‘I’ve been parking on my neighbour’s land for 20 years. Can I keep doing it?’

Dear Property Doctors,

We have used an area which we don’t own for the last 21 years to park our cars. It has been used as a car park for over 40 years, and we can obtain sworn statements to this fact from previous residents. Will I be successful in asking the Land Registry to show we have that right? 

AR, by email

This is very much a “hot topic”. There have been a number of cases about whether a right to park can be an easement. This is a right that is enjoyed over land owned by someone else.

The problem is that for an easement to exist, it cannot exclude the owner of the land from the land in its entirety. A typical easement is a right of way, ie one person (“the servient owner”) owns the land, and his neighbour (“the dominant owner”) can walk or drive over it. Clearly, when the land is not being walked or driven on by the dominant owner, the servient owner has the full benefit.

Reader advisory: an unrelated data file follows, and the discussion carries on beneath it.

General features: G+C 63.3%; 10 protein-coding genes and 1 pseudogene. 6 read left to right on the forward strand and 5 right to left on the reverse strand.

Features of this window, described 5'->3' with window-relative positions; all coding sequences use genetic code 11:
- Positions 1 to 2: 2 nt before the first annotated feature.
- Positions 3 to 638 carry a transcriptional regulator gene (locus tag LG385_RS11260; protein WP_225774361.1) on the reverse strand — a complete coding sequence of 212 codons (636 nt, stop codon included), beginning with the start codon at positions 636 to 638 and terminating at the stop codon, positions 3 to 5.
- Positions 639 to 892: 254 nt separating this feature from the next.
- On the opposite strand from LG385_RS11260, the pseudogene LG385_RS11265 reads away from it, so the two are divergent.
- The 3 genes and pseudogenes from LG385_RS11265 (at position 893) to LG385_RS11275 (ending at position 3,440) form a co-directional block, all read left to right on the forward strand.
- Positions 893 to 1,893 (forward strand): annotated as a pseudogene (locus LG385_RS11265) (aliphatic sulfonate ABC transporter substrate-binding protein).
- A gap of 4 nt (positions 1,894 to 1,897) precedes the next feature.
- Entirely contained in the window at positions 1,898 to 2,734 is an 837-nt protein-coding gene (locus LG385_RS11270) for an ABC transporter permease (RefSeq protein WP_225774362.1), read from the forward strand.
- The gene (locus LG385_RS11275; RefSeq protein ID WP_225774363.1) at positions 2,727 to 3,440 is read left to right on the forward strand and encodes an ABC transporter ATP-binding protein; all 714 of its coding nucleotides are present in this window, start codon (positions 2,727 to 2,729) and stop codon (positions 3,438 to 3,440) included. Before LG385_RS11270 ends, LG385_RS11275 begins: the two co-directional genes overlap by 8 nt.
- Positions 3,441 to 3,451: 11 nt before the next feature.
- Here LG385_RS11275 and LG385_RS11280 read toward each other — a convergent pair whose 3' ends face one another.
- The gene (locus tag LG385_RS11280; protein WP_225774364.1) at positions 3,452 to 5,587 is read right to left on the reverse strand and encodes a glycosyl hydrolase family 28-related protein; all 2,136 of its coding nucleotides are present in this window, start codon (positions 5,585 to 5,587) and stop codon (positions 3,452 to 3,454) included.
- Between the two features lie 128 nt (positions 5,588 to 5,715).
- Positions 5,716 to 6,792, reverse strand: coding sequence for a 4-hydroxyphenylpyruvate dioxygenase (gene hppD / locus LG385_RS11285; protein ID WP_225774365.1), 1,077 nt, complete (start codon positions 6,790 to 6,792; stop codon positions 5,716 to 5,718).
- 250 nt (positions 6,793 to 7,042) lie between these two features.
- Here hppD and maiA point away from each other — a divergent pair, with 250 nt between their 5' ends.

With parking, you can see the case is different. If someone could park on someone else’s land, then the owner of the land could effectively do very little with it even when the car is not actually parked on it. This is why there is doubt about whether a parking right can be an easement at all. Having said that, a right to park can probably exist as an easement. Certainly it is very common for a buyer of the flat to be given the right to park in a designated space in the parking area of the block

If that is the case, then it can be acquired by “prescription”, ie at least 20 years’ long use. I think it probably would be worthwhile submitting an application to the Land Registry supported with the statements you mention. You do not say who actually owns the land on which you have been parking. If you make an application to the Land Registry, then it is more than likely that the owner will object, in which case you will have to decide whether to withdraw your application or go to a specialist tribunal or the court. Certainly, I would strongly advise you to seek advice from a solicitor as to your position on this before proceeding further. 

David Fleming is the head of property litigation at William Heath & Co solicitors (williamheath.co.uk)

Every week, The Telegraph’s Property Doctors bring expertise on renovations and DIY, planning, buying and selling, lettings, legal issues and taxes. Send your questions to propertydoctors@telegraph.co.uk

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